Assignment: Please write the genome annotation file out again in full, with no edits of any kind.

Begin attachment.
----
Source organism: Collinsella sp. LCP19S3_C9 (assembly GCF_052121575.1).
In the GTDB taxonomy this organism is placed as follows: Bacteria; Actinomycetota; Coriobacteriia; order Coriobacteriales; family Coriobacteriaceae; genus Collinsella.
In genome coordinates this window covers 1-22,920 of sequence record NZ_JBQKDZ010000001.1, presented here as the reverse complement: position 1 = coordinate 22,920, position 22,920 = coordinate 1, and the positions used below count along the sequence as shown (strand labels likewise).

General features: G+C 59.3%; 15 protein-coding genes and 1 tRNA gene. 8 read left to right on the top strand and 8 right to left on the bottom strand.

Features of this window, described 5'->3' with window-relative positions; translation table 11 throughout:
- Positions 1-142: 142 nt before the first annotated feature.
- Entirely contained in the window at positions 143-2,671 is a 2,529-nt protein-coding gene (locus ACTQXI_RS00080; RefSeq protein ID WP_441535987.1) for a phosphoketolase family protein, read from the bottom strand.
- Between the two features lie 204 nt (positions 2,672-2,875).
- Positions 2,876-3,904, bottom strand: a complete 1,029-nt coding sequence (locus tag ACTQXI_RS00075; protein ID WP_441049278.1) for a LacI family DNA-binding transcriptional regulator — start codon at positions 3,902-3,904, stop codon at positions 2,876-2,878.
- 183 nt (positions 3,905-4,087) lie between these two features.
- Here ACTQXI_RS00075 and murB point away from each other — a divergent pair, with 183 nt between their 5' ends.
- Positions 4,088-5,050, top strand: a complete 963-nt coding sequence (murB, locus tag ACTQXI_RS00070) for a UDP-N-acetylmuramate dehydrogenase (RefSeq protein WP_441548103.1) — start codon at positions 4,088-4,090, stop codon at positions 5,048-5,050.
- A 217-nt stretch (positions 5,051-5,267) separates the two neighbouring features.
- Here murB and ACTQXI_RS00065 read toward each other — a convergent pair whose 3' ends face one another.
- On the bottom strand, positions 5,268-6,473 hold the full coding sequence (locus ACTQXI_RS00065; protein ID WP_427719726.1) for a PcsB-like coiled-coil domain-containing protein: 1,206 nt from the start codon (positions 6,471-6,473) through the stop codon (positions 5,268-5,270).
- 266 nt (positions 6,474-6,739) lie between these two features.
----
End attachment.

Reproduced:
Source organism: Collinsella sp. LCP19S3_C9 (assembly GCF_052121575.1).
In the GTDB taxonomy this organism is placed as follows: Bacteria; Actinomycetota; Coriobacteriia; order Coriobacteriales; family Coriobacteriaceae; genus Collinsella.
In genome coordinates this window covers 1-22,920 of sequence record NZ_JBQKDZ010000001.1, presented here as the reverse complement: position 1 = coordinate 22,920, position 22,920 = coordinate 1, and the positions used below count along the sequence as shown (strand labels likewise).

General features: G+C 59.3%; 15 protein-coding genes and 1 tRNA gene. 8 read left to right on the top strand and 8 right to left on the bottom strand.

Features of this window, described 5'->3' with window-relative positions; translation table 11 throughout:
- Positions 1-142: 142 nt before the first annotated feature.
- Entirely contained in the window at positions 143-2,671 is a 2,529-nt protein-coding gene (locus ACTQXI_RS00080; RefSeq protein ID WP_441535987.1) for a phosphoketolase family protein, read from the bottom strand.
- Between the two features lie 204 nt (positions 2,672-2,875).
- Positions 2,876-3,904, bottom strand: a complete 1,029-nt coding sequence (locus tag ACTQXI_RS00075; protein ID WP_441049278.1) for a LacI family DNA-binding transcriptional regulator — start codon at positions 3,902-3,904, stop codon at positions 2,876-2,878.
- 183 nt (positions 3,905-4,087) lie between these two features.
- Here ACTQXI_RS00075 and murB point away from each other — a divergent pair, with 183 nt between their 5' ends.
- Positions 4,088-5,050, top strand: a complete 963-nt coding sequence (murB, locus tag ACTQXI_RS00070) for a UDP-N-acetylmuramate dehydrogenase (RefSeq protein WP_441548103.1) — start codon at positions 4,088-4,090, stop codon at positions 5,048-5,050.
- A 217-nt stretch (positions 5,051-5,267) separates the two neighbouring features.
- Here murB and ACTQXI_RS00065 read toward each other — a convergent pair whose 3' ends face one another.
- On the bottom strand, positions 5,268-6,473 hold the full coding sequence (locus ACTQXI_RS00065; protein ID WP_427719726.1) for a PcsB-like coiled-coil domain-containing protein: 1,206 nt from the start codon (positions 6,471-6,473) through the stop codon (positions 5,268-5,270).
- 266 nt (positions 6,474-6,739) lie between these two features.